Decades before any of us watched Netflix in bed via a laptop perched on our stomachs, Videodrome opened with the image of a television set tuned to “Civic TV—the one you take to bed with you.” It goes on to detail a video so powerful that it induces hallucinations in which viewer and viewing technology become one. If Netflix soon offers streaming eye lenses, Videodrome will have warned us.
Written and directed by David Cronenberg, Videodrome was certainly prescient about the pervasive influence of technology, envisioning a coming world of authoritarian entertainment. Yet its main concern applies to the past, as well. At heart, Videodrome plays with the perennial question: how much does what we watch affect us?
James Woods, in maximum sleaze mode, plays Max Renn, an executive at a low-frequency network that specializes in sensationalistic programming. In search of something harder and edgier than what he’s been peddling, Renn comes across a mysterious video series called “Videodrome” that involves nudity, torture, and murder. He smells a hit, but can’t quite trace the source of the program. As he pursues his investigation and watches more of Videodrome, the hallucinations begin.
The power of Videodrome lies in the imagery of those visions, a Cronenbergian intermingling of body horror and surrealism. At one point, a VHS tape throbs like a beating heart. Later, while Renn is watching a video that features a mystery woman he’s become involved with (Debbie Harry), the TV set itself swells and pulsates as she whispers and moans. There’s more, but I’ll spare you the details of what happens when Renn begins scratching a mark that appears on his abdomen.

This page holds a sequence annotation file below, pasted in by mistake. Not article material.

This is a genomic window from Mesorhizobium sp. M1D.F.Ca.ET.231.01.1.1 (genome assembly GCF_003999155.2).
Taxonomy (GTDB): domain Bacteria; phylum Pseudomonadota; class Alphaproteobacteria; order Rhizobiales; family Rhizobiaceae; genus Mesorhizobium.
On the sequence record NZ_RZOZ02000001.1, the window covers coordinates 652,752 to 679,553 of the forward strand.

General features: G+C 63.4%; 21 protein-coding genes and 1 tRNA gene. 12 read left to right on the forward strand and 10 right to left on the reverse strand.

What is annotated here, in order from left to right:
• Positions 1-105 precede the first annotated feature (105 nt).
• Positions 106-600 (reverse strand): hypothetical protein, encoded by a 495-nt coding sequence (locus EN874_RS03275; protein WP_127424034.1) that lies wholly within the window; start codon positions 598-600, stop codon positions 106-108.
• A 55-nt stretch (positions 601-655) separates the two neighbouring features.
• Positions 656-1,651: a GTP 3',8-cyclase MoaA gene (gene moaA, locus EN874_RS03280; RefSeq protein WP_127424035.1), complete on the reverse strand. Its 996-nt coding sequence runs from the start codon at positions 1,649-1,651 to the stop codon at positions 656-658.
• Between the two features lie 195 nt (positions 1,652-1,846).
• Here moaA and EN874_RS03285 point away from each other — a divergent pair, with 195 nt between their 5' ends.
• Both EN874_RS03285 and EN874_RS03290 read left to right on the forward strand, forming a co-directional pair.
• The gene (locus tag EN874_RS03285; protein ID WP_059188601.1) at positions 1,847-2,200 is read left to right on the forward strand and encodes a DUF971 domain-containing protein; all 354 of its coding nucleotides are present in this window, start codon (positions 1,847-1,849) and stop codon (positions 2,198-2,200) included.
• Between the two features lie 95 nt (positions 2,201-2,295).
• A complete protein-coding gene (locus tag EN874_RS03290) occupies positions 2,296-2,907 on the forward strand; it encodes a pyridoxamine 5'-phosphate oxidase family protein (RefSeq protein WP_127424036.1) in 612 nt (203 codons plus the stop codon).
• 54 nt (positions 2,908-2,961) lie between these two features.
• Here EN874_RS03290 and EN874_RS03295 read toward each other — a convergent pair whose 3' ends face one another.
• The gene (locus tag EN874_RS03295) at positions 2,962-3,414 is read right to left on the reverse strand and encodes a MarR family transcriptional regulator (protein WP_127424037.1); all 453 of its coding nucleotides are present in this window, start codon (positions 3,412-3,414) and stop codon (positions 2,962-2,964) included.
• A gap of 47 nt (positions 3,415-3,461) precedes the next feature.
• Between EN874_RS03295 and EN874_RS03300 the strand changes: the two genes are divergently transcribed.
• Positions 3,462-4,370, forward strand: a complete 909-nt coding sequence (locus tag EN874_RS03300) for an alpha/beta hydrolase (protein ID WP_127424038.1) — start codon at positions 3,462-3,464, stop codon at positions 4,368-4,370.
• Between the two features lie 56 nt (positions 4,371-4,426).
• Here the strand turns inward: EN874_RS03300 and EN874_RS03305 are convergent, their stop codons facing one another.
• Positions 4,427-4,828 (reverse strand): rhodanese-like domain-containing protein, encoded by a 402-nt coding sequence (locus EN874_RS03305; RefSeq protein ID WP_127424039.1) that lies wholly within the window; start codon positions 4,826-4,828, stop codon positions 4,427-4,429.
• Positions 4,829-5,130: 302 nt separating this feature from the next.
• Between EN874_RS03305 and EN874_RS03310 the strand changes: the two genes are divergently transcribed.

Stylish and nightmarish as it might be, does Videodrome have anything to say about a potential link between what we watch and how we act and think? In one way, the movie suggests a direct correlation: it’s the literal act of watching Videodrome that alters Renn’s behavior. Frustrated with his assistant at one point, he imagines striking her—and briefly pictures her as the Debbie Harry character, mixing anger and desire. But then again, if the videos act as a form of hypnosis, what choice does Renn have in the matter? Add to this the revelation that the forces behind the Videodrome tapes are producing them in order to attract the prurient-minded—to draw them out and then do away with them. (Consider this exchange between Renn and a Videodrome producer: “Why did you watch it?” “Business reasons.” “Yeah, right.”) Perhaps, then, Videodrome is a sick satire of puritanical fears over sex and violence as entertainment.
Of course, it could very well be that Videodrome doesn’t mean to offer an answer at all. There’s a good chance the movie just wants to mess with those of us asking such questions. After all, in the end, messing with us is what the movie does best.